Learning outcomes of the course unit
The course aims at providing basic tools for developing advanced programming projects. Style will be mainly informal: stress will be on acquiring problem solving skills more than on formal foundations of programming.
Main subject will be the introduction to C++ object-oriented programming. Main emphasys will be put on problem solving examples, with reference to basic numerical analysis techniques which can be useful to physicists.
A brief introduction will be provided to the usage of highly integrated numerical enviroments (Matlab) and (subject to time availability) basics of symbolic computation (Mathematica). Once again, emphasys will be put on problem solving, mainly approaching subjects useful for a physicist.
Students should have attended the courses of Laboratorio di Informatica and Programmazione 1.
Course contents summary
The course will cover more advanced subjects with respect to the introduction to computer programming which is made available by the courses of Laboratorio di Informatica and Programmazione 1. Basic contents are as follows:
Introduction to tools for developing and benchmarking programs (the utilities make, ar, gprof).
Introduction to object-oriented programming. Tools available in the C++ enviroment: objects, classes, methods at work in basic numerical analysis techniques (cases of study taken from what can be useful to a physicist).
Highly integrated programming enviroments: the Matlab programming language. A case of study: data analysis.
Basics of simbolic computing: usage of the Mathematica enviroment (this is an extra, subject to time availability).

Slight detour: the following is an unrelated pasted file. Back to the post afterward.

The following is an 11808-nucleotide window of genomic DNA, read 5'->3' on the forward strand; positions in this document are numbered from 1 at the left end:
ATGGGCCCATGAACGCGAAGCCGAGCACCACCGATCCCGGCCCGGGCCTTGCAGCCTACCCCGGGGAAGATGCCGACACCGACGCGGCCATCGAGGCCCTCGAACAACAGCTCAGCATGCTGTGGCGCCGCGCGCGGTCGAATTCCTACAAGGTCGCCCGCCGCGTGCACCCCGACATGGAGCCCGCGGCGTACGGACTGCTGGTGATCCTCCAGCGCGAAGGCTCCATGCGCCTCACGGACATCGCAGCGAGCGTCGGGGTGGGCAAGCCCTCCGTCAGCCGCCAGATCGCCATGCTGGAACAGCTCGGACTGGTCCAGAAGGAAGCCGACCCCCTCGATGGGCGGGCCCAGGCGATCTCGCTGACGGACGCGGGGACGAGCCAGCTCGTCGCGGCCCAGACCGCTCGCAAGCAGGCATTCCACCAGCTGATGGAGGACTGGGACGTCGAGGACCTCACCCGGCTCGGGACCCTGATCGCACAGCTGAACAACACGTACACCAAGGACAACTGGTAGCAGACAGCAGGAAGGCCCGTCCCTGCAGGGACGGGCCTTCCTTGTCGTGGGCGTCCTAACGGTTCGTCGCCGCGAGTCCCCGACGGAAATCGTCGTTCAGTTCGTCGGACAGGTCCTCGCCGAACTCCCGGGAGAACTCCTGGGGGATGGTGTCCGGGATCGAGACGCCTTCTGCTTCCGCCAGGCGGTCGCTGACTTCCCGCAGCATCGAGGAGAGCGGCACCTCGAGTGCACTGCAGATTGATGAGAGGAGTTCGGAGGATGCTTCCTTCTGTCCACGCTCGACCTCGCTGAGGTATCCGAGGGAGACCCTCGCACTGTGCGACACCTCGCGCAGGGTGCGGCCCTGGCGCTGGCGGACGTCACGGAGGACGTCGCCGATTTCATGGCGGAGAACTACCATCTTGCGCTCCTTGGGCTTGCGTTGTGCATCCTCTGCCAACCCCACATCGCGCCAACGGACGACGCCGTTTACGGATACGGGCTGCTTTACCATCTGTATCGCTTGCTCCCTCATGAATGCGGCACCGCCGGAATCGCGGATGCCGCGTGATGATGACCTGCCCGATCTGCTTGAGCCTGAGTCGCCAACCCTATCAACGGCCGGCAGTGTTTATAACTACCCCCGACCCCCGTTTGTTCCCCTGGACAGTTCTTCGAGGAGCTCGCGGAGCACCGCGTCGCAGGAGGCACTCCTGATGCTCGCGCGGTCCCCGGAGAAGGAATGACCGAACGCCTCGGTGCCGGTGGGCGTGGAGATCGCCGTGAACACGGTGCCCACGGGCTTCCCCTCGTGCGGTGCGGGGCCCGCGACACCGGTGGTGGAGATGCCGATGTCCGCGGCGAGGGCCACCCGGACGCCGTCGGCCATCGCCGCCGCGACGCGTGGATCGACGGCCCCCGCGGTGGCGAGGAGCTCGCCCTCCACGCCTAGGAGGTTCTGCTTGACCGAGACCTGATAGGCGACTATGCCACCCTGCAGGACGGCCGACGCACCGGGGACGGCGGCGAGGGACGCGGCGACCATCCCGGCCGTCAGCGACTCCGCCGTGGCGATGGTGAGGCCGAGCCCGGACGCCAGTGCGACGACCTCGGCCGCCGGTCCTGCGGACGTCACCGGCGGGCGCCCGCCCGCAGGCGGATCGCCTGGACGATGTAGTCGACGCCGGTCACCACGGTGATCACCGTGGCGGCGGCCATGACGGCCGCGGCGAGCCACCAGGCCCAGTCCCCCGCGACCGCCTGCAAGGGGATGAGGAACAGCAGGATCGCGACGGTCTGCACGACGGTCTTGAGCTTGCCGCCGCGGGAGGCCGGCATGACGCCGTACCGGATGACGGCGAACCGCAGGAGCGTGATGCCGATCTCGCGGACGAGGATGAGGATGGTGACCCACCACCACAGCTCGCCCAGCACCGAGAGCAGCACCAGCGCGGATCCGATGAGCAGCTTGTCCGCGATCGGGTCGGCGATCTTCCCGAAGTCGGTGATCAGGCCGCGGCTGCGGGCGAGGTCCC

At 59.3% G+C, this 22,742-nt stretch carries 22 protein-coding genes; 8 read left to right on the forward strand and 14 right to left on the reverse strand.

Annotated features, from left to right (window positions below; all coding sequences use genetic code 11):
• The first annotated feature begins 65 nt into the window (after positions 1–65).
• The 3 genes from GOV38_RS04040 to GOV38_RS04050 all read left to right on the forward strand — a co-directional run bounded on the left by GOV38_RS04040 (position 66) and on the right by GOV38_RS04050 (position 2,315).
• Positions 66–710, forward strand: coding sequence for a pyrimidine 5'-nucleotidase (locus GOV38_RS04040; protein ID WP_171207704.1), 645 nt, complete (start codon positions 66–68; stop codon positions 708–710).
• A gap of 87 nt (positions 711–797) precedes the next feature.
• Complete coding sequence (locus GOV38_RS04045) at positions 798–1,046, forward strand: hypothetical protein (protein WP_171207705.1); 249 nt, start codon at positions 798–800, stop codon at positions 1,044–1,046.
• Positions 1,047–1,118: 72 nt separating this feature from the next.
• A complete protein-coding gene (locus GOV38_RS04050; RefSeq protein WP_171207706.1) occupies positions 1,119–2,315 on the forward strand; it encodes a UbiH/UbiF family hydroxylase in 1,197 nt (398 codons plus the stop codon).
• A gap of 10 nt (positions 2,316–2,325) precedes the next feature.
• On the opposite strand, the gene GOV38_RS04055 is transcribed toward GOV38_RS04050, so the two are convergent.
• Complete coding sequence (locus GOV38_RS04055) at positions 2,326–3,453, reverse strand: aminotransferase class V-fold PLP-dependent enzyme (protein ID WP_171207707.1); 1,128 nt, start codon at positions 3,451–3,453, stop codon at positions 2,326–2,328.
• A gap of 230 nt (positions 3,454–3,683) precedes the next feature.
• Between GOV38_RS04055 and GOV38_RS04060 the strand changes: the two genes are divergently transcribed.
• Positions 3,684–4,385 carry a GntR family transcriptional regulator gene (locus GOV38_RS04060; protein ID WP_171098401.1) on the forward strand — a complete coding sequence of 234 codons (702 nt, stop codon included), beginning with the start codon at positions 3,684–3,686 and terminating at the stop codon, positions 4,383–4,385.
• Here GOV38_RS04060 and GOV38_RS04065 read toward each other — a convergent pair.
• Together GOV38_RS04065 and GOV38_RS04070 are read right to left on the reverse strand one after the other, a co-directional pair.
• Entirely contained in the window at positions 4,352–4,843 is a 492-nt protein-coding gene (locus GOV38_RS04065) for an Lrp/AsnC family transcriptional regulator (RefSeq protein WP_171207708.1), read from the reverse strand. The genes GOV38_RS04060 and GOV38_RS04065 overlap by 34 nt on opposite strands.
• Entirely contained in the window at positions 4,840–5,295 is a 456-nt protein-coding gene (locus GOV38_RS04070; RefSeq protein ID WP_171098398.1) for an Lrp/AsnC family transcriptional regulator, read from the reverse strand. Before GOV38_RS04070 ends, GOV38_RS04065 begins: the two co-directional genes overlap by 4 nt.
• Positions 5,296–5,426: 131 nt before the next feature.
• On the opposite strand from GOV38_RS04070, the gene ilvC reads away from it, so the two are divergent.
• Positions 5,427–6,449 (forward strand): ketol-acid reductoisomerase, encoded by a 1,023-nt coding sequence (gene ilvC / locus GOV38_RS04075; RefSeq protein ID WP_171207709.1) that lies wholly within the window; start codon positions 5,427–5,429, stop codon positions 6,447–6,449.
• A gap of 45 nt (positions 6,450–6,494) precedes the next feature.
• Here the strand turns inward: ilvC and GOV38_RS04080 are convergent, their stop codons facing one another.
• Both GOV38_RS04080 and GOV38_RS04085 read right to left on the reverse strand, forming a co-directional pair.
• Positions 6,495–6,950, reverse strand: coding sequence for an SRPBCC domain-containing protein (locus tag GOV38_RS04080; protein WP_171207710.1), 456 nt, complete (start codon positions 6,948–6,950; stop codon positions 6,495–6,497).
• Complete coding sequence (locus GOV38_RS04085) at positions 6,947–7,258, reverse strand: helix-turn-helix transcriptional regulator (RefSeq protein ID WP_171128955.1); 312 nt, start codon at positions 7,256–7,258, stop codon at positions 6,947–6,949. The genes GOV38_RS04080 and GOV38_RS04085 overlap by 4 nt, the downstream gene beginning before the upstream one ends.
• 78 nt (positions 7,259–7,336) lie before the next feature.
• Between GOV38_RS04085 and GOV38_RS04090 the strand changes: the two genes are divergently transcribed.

Students will mainly make use of notes provided by the lecturer (available on the web toghether with the codes which are developed during the lectures) and of references available under the GNU license on the web.
Extra material that can be useful (but not essential):
a general introduction like the classical B. Stroustrup, 'The C++ language ' (Addison-Wesley: original english edition reccomended!);
any C++ manual the student could already own (maybe from a previously attended programming course);
Matlab (MathWorks) and Mathematica (Wolfram Media) reference manuals.
Each subject will be approached via a short, but self-contained program. Students will take part in this plan. They will be required to contribute to developing and/or verifying programs.
Every lecture will be held in the computer lab (PC's available to the students).
For the final examination students will be required to produce a program which is supposed to solve a particular problem. This (short) project will be presented toghether with a short report. The problems among which students will make their choice are mainly based on subjects already covered in the lectures. A brief outline for the solution will be anyway made available to the students. Details (including when the students will provide their project) can be agreed with the lecturer on a case by case basis.